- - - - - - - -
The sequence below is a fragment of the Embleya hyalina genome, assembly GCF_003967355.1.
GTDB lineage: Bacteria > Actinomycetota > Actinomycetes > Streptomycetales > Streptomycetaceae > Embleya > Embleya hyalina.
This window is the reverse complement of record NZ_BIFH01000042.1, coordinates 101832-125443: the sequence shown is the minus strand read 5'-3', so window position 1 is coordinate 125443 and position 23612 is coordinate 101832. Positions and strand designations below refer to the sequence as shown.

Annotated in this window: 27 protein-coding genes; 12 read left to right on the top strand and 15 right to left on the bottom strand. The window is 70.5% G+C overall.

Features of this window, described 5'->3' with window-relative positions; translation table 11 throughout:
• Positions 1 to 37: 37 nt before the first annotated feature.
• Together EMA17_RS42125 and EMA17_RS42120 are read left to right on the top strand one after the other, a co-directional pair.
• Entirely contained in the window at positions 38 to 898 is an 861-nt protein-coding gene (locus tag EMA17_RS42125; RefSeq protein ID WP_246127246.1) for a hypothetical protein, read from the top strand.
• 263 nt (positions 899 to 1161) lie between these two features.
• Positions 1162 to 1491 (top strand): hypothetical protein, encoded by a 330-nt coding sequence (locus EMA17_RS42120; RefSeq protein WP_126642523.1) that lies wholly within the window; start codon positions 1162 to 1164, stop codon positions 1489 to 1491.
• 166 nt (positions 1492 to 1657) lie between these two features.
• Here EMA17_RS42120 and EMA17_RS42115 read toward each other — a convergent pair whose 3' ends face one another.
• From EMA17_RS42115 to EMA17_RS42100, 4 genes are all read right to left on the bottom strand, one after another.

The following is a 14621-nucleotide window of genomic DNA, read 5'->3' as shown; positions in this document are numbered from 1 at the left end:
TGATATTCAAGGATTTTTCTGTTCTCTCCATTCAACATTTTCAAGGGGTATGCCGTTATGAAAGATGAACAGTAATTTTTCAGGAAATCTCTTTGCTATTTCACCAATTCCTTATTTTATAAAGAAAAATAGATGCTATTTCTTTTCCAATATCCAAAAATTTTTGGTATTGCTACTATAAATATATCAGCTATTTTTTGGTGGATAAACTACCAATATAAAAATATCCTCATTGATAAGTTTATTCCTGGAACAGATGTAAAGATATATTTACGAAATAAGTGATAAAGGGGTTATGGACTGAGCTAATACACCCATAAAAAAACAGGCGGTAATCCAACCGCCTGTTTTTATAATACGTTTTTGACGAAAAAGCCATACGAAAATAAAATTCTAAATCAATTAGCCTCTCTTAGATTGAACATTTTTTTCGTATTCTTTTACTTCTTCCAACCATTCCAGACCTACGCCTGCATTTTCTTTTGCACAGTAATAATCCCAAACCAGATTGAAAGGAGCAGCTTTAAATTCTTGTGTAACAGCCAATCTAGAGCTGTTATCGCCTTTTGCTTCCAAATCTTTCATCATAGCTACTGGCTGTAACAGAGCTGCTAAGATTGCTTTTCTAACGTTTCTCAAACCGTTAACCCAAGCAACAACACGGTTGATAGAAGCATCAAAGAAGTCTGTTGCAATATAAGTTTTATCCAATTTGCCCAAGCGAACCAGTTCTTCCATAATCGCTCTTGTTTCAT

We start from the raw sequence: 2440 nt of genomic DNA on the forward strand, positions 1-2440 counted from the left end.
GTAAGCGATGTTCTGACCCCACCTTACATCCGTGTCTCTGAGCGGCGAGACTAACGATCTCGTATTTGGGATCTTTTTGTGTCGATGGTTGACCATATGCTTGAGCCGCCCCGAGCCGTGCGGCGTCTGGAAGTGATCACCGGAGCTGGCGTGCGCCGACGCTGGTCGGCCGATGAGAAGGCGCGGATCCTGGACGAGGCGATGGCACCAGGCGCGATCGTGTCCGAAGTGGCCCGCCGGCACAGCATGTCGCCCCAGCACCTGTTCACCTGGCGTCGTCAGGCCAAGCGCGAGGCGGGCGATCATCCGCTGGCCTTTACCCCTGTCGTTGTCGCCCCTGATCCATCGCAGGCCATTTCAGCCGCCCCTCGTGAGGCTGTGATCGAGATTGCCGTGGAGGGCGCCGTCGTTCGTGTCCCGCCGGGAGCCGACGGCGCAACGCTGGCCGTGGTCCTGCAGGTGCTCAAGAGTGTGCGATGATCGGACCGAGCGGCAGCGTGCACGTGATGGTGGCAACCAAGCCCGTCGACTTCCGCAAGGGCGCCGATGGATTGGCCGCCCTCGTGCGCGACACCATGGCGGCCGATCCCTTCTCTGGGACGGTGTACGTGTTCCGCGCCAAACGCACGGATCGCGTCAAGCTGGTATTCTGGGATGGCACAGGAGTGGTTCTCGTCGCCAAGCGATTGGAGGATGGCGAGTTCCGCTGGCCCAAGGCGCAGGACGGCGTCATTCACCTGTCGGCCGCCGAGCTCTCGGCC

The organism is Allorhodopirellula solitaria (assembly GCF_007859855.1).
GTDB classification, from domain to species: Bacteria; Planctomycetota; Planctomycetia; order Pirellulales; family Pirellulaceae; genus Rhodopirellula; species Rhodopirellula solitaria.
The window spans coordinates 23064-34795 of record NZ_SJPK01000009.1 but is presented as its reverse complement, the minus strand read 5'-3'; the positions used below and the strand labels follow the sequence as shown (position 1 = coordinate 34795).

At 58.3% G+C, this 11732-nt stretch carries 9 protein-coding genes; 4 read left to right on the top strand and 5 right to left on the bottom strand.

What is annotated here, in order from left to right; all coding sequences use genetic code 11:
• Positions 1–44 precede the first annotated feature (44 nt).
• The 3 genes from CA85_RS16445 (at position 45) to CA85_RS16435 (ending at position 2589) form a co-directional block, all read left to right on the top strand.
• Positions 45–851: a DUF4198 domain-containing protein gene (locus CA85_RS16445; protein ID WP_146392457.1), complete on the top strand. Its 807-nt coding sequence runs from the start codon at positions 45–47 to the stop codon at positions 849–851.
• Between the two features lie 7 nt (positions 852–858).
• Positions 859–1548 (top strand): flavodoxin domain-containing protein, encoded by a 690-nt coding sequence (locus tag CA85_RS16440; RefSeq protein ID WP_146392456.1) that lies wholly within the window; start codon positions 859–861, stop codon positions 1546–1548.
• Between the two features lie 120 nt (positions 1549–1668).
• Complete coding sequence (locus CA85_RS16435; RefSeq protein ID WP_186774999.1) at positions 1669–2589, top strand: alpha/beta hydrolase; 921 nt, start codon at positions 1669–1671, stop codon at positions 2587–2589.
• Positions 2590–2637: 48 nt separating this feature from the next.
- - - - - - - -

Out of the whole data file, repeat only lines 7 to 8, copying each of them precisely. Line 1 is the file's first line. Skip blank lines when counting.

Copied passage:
• Together EMA17_RS42125 and EMA17_RS42120 are read left to right on the top strand one after the other, a co-directional pair.
• Entirely contained in the window at positions 38 to 898 is an 861-nt protein-coding gene (locus tag EMA17_RS42125; RefSeq protein ID WP_246127246.1) for a hypothetical protein, read from the top strand.